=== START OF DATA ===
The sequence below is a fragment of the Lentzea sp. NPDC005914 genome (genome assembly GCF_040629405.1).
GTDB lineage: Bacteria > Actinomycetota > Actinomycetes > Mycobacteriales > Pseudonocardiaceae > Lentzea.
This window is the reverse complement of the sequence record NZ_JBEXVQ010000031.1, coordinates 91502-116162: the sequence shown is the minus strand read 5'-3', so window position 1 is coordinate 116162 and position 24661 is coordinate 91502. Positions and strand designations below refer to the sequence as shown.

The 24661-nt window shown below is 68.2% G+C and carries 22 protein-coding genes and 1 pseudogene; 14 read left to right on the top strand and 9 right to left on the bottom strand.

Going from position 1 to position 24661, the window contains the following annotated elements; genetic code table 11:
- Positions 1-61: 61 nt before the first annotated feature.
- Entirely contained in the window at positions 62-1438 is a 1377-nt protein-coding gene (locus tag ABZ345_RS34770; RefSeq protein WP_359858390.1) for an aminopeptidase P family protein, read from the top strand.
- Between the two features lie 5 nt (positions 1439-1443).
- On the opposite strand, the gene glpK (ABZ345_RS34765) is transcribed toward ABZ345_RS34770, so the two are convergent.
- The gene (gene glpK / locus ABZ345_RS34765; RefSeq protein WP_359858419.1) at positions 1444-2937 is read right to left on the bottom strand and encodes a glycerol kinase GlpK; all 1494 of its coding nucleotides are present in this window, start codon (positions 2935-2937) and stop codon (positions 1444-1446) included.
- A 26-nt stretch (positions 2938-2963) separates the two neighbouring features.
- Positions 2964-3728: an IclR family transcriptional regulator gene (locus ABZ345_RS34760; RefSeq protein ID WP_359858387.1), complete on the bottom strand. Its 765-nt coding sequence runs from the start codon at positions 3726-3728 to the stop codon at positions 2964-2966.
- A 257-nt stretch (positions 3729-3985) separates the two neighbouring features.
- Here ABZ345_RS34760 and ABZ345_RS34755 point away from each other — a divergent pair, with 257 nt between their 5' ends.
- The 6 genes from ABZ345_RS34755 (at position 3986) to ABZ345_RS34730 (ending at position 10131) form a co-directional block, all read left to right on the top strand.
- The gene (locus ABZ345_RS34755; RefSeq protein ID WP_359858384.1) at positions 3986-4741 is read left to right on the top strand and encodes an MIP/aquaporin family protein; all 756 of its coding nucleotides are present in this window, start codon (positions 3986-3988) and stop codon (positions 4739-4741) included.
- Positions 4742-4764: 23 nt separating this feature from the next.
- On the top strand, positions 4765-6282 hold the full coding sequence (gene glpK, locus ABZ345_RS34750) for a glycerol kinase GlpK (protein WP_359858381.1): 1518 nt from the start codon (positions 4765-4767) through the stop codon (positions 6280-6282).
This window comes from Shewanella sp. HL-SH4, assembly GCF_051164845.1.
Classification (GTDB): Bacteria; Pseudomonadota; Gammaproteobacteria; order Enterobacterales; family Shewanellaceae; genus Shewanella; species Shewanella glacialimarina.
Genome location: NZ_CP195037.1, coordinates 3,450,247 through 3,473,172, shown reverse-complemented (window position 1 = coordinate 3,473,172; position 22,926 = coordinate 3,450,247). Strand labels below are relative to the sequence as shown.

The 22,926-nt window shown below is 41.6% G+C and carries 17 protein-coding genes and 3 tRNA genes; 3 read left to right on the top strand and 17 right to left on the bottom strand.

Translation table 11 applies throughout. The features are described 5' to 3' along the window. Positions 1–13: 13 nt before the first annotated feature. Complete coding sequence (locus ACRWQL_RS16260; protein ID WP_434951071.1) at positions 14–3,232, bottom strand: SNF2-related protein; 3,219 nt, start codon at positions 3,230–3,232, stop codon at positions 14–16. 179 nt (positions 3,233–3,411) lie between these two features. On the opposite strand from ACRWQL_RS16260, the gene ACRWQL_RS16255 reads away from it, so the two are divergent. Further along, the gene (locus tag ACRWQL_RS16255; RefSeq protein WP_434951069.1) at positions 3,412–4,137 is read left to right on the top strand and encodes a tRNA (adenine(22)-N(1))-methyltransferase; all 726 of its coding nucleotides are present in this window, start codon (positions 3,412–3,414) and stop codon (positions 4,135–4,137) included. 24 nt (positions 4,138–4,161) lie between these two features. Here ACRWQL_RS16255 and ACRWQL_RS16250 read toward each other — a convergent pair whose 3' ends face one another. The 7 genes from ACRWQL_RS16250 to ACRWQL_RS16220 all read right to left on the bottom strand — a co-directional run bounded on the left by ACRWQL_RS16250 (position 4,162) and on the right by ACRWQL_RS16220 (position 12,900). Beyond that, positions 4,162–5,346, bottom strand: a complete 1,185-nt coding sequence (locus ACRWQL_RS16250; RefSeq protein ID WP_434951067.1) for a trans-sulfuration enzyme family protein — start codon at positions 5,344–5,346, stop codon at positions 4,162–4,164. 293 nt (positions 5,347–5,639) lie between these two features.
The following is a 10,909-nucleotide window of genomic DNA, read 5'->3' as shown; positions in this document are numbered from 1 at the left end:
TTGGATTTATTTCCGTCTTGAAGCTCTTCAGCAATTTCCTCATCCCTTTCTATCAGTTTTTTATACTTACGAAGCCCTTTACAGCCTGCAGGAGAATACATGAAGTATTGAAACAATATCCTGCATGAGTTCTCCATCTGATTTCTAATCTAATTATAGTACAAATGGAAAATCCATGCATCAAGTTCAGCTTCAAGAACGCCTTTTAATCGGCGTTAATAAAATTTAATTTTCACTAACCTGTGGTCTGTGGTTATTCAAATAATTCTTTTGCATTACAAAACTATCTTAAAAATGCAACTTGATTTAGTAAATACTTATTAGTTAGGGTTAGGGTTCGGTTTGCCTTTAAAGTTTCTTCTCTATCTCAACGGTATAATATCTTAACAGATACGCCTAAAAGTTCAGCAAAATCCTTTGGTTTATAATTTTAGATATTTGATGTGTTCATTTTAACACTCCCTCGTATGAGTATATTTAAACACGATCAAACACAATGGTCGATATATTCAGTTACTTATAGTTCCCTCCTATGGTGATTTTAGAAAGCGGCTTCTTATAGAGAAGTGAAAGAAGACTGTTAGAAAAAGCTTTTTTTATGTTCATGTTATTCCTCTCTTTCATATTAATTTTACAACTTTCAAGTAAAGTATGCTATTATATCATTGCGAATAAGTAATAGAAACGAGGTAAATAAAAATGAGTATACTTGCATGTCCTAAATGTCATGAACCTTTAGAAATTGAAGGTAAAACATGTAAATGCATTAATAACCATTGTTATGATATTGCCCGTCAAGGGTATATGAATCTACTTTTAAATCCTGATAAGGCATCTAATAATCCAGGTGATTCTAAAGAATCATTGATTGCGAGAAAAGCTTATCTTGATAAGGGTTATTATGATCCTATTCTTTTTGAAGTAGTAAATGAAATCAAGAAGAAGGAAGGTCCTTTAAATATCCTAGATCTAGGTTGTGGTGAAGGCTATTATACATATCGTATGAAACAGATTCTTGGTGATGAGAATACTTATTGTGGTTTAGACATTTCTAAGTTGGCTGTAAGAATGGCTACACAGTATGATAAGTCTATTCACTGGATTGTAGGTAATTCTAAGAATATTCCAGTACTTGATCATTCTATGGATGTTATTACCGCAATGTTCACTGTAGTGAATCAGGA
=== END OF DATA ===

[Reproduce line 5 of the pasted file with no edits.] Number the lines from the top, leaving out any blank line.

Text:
Going from position 1 to position 24661, the window contains the following annotated elements; genetic code table 11: